How to handle debt in retirement
According to a recent report from the Federal Reserve, total household debt is rising quickly. The Fed found that debt levels jumped by $333 billion in the fourth quarter of 2021, the largest increase since 2007. And while that’s discouraging, the Fed also noted that debt levels among households where the head of family is 55 or older are also on the rise. For those households, it’s not a good sign for retirement. If you’re nearing retirement or already retired and carrying debt, here are some ways to handle it.
Things to know about the expensive items in homes
Your house very likely contains (and in some cases is made up of) many expensive items. Some are smaller — like a refrigerator — while others are huge — like your roof. When they break down, you’re faced with a tough call. Repair it or replace it? It’s an especially important question to think about when you’re buying, selling, or trying to maintain a home you’re planning to stay in for some time. Here’s what you should know.
The best way to save money for your kids
There’s no way around it: Kids are expensive. There’s child care, medical bills, food expenses, college and much, much more. The best way to cover all those expenses? Start saving early. Here are some of the best ways to save money for your kids.
Here’s a guide on how to freeze and thaw your credit
Chances are pretty good that somewhere in the last few years, you heard about something called a credit freeze.
With food costs soaring, along with everything else, try these tips to lower spending
Fraud during times of national or global crisis and upheaval are common as it gives an opportunity to tug at the heartstrings of individuals with sincere intentions to donate. The crisis in Ukraine is the latest global crisis to spark fraudulent calls, texts, emails, as well as social media posts and ads across the internet.
In 2021, GSCU continued to navigate challenges presented by the ongoing pandemic and its impact upon business operations across all industries. With a comprehensive business contingency plan in place, GSCU ensured that branch drive-ups remained open to serve our members’ needs. And GSCU also realized tremendous growth, new opportunities and positive trends this past year!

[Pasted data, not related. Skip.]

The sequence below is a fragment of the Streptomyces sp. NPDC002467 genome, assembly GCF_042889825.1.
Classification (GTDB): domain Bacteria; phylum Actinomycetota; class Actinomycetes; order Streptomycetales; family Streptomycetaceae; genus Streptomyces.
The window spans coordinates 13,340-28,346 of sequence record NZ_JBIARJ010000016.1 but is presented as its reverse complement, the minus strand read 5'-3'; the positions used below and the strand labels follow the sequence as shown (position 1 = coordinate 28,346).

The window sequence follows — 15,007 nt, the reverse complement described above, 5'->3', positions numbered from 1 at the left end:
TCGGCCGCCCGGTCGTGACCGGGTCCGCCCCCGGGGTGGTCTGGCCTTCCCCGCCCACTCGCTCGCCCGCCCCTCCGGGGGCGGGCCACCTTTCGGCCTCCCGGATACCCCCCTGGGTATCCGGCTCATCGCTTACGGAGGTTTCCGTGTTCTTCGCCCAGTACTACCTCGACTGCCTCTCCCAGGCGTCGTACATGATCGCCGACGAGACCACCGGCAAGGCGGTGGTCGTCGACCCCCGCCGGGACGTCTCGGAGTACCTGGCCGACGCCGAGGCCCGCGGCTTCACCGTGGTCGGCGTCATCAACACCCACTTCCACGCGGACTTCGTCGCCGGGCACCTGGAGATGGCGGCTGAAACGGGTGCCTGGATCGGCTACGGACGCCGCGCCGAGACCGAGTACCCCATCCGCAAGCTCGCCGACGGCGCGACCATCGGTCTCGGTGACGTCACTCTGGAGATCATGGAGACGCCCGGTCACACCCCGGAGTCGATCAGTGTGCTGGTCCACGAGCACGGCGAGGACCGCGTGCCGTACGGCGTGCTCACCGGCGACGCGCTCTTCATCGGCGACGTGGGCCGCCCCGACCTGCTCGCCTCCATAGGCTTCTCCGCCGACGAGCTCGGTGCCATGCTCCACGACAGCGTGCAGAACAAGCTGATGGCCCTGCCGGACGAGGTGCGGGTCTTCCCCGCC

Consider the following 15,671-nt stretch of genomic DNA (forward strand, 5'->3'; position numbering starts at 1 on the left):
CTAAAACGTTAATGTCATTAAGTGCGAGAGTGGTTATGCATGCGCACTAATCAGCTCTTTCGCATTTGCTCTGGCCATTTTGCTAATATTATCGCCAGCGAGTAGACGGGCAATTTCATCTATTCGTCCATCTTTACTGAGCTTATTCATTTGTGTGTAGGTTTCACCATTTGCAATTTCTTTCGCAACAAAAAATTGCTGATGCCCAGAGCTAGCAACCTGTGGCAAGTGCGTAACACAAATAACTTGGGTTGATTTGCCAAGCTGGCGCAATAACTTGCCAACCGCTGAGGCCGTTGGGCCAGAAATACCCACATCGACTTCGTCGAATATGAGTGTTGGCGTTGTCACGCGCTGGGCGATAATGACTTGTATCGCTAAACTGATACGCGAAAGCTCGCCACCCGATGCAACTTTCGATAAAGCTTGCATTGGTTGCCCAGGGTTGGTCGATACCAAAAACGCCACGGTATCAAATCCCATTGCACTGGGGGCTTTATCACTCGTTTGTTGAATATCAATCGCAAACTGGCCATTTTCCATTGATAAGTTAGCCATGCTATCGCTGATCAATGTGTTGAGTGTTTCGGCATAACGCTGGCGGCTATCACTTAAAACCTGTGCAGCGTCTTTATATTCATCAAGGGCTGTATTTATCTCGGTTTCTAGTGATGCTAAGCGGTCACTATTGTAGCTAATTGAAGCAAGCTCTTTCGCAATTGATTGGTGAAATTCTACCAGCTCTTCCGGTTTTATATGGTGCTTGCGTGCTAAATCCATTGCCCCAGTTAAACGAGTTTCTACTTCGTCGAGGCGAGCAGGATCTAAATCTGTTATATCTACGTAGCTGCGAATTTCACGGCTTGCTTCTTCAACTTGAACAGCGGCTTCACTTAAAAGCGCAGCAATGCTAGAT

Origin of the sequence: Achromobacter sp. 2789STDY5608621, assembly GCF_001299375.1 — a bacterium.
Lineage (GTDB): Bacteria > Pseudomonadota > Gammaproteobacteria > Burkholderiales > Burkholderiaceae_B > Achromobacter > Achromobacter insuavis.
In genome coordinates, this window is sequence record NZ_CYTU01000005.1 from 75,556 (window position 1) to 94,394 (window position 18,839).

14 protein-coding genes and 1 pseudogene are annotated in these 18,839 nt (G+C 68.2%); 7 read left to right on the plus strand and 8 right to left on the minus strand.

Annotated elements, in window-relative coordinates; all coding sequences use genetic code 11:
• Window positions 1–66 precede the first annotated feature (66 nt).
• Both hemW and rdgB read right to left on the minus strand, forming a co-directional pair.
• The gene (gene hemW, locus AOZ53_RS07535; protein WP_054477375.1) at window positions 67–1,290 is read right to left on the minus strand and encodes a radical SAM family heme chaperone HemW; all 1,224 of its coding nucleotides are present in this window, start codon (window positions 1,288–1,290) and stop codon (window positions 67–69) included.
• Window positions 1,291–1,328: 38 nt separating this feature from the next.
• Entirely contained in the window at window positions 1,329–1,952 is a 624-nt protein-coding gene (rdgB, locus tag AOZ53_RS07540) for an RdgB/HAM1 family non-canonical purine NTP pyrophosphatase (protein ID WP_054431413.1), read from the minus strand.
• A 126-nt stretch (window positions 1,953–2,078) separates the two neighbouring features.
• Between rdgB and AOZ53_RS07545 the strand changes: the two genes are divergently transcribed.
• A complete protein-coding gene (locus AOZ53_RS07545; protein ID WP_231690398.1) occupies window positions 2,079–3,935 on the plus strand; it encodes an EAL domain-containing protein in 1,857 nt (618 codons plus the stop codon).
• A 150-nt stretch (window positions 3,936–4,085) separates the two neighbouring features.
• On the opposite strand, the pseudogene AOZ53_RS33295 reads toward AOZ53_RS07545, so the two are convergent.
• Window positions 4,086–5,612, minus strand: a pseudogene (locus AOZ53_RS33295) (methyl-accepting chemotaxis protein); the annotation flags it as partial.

More states are considering financial literacy education programs.
We’re heading into our busy season at the credit union and I am excited that we are doing so with open lobbies, some great new staff, and awesome opportunities for our members!
While drive-up only service allowed us to remain open throughout the last few months, even with staffing difficulties, we are happy to have so many new team members joining the credit union and helping us welcome you back at each of our locations. Thank you to our members for your patience as we navigated these challenging times. Please stop by to say hello to our staff, hear about new opportunities, and complete your banking needs in-branch once again.
Some ways to save on healthcare
According to a recent study, 50 percent of Americans admitted to skipping a doctor or dentist visit because it was too expensive. While medical care can be costly, there are ways to make it more affordable. Here are some tips to keep things in check.
Consider these 5 points when talking with young people about being more money wise
When it comes to teaching adolescents and teens the keys to financial literacy, there’s always room to improve.
Take these 5 steps toward a more financially secure future
A report released in the spring of 2021 showed that more than half of Americans – some 56% – said they were living paycheck-to-paycheck. Other research, including that performed for my book “The Difference” produced similar findings.
What does that mean exactly?
Affordable ways to update your home’s curb appeal
If you’re looking to sell your home, it’s time to buckle down on its curb appeal.